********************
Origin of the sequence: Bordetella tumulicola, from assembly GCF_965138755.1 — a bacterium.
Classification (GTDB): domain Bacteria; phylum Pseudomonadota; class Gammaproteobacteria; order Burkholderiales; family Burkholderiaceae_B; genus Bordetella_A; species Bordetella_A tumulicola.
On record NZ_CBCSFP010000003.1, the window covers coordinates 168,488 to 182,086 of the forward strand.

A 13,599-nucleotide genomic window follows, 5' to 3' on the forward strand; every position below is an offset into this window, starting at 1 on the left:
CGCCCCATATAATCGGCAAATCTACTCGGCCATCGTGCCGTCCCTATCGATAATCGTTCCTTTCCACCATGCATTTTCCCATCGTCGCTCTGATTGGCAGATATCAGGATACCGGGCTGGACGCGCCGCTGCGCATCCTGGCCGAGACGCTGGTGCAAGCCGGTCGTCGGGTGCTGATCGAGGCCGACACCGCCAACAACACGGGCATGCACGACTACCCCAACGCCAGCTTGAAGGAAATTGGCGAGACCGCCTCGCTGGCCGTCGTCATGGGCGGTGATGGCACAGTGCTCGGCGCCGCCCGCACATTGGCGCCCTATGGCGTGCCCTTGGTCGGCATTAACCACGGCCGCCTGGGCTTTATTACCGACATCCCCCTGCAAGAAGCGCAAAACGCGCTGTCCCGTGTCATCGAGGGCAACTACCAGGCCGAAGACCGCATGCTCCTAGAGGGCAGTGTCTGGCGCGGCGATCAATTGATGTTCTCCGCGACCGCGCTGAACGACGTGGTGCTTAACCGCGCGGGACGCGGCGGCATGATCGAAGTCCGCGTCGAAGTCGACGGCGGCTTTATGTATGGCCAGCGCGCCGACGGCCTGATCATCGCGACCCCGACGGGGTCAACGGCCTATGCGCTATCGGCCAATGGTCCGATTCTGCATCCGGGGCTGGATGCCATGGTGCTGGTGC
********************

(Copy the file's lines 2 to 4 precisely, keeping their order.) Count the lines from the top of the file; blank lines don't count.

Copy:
Classification (GTDB): domain Bacteria; phylum Pseudomonadota; class Gammaproteobacteria; order Burkholderiales; family Burkholderiaceae_B; genus Bordetella_A; species Bordetella_A tumulicola.
On record NZ_CBCSFP010000003.1, the window covers coordinates 168,488 to 182,086 of the forward strand.

A 13,599-nucleotide genomic window follows, 5' to 3' on the forward strand; every position below is an offset into this window, starting at 1 on the left: